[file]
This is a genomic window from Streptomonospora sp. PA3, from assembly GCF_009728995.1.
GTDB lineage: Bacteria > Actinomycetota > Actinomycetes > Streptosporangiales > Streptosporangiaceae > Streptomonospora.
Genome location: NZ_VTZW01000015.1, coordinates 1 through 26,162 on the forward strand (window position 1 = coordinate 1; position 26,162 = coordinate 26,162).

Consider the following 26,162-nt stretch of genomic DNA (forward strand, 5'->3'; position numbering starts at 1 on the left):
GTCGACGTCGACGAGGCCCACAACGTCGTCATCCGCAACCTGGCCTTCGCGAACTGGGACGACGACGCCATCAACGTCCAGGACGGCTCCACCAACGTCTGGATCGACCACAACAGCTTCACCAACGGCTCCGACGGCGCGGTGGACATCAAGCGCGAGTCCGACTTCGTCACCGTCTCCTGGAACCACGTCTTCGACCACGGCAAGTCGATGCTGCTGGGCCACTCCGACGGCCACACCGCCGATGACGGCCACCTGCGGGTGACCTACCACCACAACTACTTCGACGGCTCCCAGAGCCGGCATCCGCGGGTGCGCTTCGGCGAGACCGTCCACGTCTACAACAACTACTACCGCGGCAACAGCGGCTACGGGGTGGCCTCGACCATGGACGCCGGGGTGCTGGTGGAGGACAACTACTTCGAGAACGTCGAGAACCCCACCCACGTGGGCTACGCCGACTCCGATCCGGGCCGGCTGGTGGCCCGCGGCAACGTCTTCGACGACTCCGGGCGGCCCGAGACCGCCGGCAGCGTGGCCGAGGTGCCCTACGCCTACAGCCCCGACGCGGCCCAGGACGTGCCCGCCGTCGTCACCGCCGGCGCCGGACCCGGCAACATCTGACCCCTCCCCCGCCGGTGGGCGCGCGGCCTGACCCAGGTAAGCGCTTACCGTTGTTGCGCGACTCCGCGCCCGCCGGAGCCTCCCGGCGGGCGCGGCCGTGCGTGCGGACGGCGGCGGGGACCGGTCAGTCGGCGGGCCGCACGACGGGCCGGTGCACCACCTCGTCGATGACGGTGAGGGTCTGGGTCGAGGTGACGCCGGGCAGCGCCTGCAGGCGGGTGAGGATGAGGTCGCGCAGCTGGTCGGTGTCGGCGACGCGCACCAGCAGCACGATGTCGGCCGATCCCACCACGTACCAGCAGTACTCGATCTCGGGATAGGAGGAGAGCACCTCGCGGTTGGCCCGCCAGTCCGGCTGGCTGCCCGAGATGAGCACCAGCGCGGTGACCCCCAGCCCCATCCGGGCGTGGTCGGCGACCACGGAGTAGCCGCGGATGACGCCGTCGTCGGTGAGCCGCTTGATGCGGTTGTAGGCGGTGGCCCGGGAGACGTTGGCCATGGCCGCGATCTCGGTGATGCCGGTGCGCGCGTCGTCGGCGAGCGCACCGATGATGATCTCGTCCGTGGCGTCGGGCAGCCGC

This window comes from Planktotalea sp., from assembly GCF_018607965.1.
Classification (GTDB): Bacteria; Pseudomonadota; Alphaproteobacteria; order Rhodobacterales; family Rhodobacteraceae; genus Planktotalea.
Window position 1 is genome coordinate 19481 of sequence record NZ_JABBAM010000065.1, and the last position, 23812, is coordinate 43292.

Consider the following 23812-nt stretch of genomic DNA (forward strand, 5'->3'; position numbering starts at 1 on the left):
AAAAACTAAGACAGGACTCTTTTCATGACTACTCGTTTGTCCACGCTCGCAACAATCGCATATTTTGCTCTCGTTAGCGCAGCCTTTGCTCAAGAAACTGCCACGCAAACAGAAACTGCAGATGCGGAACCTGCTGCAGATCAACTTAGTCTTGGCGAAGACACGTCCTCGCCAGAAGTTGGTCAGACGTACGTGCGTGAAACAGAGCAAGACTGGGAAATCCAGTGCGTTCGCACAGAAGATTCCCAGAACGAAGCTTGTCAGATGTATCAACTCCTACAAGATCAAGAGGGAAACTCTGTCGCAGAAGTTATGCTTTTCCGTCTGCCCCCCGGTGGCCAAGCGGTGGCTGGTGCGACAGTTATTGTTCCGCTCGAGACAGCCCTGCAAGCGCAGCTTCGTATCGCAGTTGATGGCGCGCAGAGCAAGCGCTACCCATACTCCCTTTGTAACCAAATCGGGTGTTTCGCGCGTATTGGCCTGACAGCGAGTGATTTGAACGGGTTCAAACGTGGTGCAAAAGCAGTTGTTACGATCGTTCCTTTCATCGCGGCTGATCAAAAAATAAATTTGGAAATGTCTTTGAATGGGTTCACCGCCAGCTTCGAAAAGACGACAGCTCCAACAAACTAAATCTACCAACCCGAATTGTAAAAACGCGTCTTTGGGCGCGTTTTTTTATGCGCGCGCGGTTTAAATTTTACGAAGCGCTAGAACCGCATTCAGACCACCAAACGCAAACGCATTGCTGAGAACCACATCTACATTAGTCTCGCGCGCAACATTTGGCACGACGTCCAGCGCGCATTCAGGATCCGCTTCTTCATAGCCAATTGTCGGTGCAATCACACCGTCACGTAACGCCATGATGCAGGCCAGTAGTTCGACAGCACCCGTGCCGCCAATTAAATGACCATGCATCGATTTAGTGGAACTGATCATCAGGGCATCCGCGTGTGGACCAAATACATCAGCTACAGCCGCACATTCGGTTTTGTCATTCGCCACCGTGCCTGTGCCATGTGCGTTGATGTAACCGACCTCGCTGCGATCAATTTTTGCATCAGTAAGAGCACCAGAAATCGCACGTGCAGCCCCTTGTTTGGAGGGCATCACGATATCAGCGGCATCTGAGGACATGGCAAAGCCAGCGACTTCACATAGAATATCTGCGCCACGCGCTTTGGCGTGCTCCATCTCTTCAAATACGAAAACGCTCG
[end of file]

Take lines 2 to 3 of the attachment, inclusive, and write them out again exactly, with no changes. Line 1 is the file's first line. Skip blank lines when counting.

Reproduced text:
GTDB lineage: Bacteria > Actinomycetota > Actinomycetes > Streptosporangiales > Streptosporangiaceae > Streptomonospora.
Genome location: NZ_VTZW01000015.1, coordinates 1 through 26,162 on the forward strand (window position 1 = coordinate 1; position 26,162 = coordinate 26,162).